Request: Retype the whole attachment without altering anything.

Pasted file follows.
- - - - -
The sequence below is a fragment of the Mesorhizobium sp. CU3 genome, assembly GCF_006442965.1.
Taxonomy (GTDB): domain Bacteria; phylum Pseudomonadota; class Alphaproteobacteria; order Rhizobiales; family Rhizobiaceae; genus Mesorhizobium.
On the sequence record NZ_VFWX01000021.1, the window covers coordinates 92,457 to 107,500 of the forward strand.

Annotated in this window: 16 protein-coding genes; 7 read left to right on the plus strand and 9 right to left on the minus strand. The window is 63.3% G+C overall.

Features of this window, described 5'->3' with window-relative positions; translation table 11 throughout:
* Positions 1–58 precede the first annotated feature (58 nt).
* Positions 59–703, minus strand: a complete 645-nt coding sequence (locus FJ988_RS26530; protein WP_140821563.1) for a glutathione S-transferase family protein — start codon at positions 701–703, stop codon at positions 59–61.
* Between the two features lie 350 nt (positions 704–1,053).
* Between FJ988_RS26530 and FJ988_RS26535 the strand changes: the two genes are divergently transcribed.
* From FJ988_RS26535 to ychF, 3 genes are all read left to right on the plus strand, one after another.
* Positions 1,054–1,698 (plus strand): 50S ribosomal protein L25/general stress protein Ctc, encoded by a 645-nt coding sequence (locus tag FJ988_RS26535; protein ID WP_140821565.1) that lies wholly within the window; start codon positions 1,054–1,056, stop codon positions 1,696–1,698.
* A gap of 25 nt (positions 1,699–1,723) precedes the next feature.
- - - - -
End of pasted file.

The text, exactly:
The sequence below is a fragment of the Mesorhizobium sp. CU3 genome, assembly GCF_006442965.1.
Taxonomy (GTDB): domain Bacteria; phylum Pseudomonadota; class Alphaproteobacteria; order Rhizobiales; family Rhizobiaceae; genus Mesorhizobium.
On the sequence record NZ_VFWX01000021.1, the window covers coordinates 92,457 to 107,500 of the forward strand.

Annotated in this window: 16 protein-coding genes; 7 read left to right on the plus strand and 9 right to left on the minus strand. The window is 63.3% G+C overall.

Features of this window, described 5'->3' with window-relative positions; translation table 11 throughout:
* Positions 1–58 precede the first annotated feature (58 nt).
* Positions 59–703, minus strand: a complete 645-nt coding sequence (locus FJ988_RS26530; protein WP_140821563.1) for a glutathione S-transferase family protein — start codon at positions 701–703, stop codon at positions 59–61.
* Between the two features lie 350 nt (positions 704–1,053).
* Between FJ988_RS26530 and FJ988_RS26535 the strand changes: the two genes are divergently transcribed.
* From FJ988_RS26535 to ychF, 3 genes are all read left to right on the plus strand, one after another.
* Positions 1,054–1,698 (plus strand): 50S ribosomal protein L25/general stress protein Ctc, encoded by a 645-nt coding sequence (locus tag FJ988_RS26535; protein ID WP_140821565.1) that lies wholly within the window; start codon positions 1,054–1,056, stop codon positions 1,696–1,698.
* A gap of 25 nt (positions 1,699–1,723) precedes the next feature.